The authors wish to thank colleagues at the Bureau of Labor Statistics who supported this project and provided the data for this project. We thank the following important contributors: Sean B.

Mixture Distributions

Wilson, Senior Economist, who formulated the project and provided feedback from the states on our results; Garrett T. Schmitt, Senior Economist, who helped us think through alternative approaches; Bradley A. Jensen, Senior Economist, who provided us multiple data slices that allowed us to perform our estimation.

We first outline our sequential scan in the case where we marginalize out the latent functions and conclude this section by highlighting changes required in the case we co-sample them. The mixtures of GPs model specification are highly non-conjugate. We carefully configure blocks of parameters to permit application of posterior sampling approaches designed to produce robust chain mixing under non-conjugate specifications. This posterior representation is a relatively straightforward Gaussian kernel of a non-conjugate probability model. If our lower dimensional approximations are relatively good, this approach will speed chain convergence by producing draws of lower autocorrelation since each proposal includes a sequence of moves generated in the temporary space.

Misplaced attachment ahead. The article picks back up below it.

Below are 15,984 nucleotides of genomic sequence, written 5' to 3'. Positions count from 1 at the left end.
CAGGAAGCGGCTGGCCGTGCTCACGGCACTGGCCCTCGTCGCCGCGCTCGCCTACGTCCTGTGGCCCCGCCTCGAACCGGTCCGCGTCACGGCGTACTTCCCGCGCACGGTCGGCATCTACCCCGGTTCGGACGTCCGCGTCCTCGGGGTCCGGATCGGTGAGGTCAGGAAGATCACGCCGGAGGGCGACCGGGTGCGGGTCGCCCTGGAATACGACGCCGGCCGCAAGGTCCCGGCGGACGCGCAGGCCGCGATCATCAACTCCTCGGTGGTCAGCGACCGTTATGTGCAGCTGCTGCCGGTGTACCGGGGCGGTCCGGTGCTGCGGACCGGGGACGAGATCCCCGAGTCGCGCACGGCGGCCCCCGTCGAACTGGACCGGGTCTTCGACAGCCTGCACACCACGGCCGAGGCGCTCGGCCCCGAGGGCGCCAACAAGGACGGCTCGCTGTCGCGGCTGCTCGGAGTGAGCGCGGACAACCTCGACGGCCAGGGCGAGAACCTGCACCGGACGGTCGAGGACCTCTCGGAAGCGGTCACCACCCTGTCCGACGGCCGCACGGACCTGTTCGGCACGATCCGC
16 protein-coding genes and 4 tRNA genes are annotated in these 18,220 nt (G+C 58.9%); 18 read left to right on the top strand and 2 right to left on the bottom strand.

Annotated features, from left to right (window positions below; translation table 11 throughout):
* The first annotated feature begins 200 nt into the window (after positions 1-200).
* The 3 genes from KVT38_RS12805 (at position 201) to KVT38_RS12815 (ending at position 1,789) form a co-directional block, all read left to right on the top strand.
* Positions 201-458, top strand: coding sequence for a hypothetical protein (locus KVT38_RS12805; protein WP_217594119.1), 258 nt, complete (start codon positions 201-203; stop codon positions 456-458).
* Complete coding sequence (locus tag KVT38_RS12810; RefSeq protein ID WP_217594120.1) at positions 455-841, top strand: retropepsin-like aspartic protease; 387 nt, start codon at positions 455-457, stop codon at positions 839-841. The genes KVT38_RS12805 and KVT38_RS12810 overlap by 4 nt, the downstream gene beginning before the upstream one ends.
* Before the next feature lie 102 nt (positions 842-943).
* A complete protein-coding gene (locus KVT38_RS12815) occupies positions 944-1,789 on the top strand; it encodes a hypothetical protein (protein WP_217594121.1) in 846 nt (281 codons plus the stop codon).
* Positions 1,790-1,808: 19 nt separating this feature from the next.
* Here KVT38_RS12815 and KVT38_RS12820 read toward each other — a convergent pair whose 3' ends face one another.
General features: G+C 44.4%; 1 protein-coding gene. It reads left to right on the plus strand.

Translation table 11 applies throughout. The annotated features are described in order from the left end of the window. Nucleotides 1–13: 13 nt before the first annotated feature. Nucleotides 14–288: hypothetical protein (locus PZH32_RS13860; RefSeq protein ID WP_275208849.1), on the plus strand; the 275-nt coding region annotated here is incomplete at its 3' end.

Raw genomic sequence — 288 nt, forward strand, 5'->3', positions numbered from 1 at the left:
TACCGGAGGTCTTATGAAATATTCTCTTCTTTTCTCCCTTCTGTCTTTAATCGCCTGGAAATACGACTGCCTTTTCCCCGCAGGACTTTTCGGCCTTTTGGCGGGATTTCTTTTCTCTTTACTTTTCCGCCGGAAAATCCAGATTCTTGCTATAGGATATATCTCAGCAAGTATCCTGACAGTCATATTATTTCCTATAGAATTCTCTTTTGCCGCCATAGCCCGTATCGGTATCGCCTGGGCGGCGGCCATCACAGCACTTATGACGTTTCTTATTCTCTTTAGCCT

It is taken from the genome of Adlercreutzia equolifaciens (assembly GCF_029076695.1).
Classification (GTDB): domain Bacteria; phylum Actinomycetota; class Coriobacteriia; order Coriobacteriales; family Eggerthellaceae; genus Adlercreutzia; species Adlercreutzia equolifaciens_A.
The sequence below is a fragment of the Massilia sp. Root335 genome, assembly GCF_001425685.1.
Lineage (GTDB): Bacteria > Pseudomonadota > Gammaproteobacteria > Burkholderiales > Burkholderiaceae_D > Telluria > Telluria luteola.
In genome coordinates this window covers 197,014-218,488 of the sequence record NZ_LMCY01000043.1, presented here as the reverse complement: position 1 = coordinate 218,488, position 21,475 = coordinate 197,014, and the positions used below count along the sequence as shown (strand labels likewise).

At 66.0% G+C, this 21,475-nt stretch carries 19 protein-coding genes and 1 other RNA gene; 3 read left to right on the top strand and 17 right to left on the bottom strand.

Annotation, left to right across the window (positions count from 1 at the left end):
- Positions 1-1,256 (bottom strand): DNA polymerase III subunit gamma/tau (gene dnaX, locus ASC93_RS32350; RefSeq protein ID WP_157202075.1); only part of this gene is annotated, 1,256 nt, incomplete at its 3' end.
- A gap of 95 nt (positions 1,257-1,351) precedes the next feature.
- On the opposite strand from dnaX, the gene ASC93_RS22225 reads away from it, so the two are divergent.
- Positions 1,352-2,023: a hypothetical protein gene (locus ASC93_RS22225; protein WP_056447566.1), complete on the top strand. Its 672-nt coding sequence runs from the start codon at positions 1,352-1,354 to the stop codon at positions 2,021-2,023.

Since the moves in the temporary space are executed with fast approximations, Wang and Neal show that this algorithm has the potential to substantially reduce computation time, as compared to the usual Metropolis-Hastings algorithm, for drawing an equivalent effective sample size. The probability of move formulation evaluates the proposals on the full space of size T , however, so that the resulting sampled draws are from the exact posterior distribution, rather than from a sparse approximation.

Unlike the mixtures of GPs, we specify this model in a conjugate formulation that allows for fast sampling. Relatively high and low values provide indication of higher concentration of the posterior distribution over the space of partitions. We observe relatively high and low values bounded away from 0. Table 2. Oxford University Press is a department of the University of Oxford. It furthers the University's objective of excellence in research, scholarship, and education by publishing worldwide.